The ongoing 26/11 Mumbai attack trial is likely to end after Maharashtra’s Assembly elections, scheduled next month.
On Wednesday, the Mumbai Crime Branch told the special court trying Pakistani attacker Mohammed Ajmal Amir Kasab and two of Pakistani terror group Lashkar-e-Tayyeba’s (LeT) local operatives, that they expect to complete recording of evidence before month-end.
“We intend to examine approximately 230 witnesses (183 are complete) and their evidence by this month end,” said senior police inspector and chief investigator Ramesh Mahale.
The clarification came after judge ML Taheliyani, presiding over the trial, rapped the Crime Branch and directed them to speed up the trial by examining more witnesses every day.
Even if recording of evidence, as proposed by Mahale, is completed before this month end, at least another three to four weeks would be needed to prepare for final arguments by prosecution and defence, recording of statements of the three arrested, and preparation of the final verdict.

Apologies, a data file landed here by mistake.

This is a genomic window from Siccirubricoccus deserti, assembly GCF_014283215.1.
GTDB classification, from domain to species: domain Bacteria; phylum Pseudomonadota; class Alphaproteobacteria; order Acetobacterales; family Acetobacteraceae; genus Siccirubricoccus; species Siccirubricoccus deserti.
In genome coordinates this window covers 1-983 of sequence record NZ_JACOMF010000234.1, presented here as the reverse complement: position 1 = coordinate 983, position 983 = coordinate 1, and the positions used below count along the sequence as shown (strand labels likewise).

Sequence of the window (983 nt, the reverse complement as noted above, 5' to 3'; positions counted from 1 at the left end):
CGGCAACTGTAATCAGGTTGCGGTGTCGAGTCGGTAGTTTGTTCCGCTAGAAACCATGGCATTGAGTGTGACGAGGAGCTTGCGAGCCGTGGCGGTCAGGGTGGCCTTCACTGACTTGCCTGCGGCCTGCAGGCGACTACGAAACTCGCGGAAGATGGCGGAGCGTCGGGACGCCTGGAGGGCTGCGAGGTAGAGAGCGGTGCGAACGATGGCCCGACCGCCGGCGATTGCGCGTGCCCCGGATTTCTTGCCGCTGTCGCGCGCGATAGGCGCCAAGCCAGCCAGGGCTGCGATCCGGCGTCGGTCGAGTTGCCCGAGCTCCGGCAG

Kasab, the sole surviving Pakistani attacker, and two suspected local facilitators — Fahim Ansari and Sabauddin Ahmed — face trial for their alleged complicity in the November 26, 2008, terror attack on the city.
At least 173 people, including nine of the 10 Pakistani attackers, were killed, and 304 others were wounded in the attack, which lasted nearly 60 hours.
Inspector Prakash Bhoite of the Colaba police station, a witness who testified before the court, said notes scribbled in Urdu saying, “This is a pointer to war” were pasted on the two powerful RDX-laden bombs planted near hotel Taj.
“The notes were pasted on the electronic timers,” Bhoite added.
Special public prosecutor Ujjwal Nikam clarified that the notes also contained some code instructing the LeT operatives on setting the timers.
Bomb Detection and Disposal Squad (BDDS) sleuths had defused both the bombs — one found under a tree in front of the new wing of the Taj, the other in front of the nearby Gokul restaurant.
According to the prosecution, the 26/11 attackers had carried one RDX-laden bomb each, fitted in metal boxes, then locked, making the BDDS sleuths’ job difficult.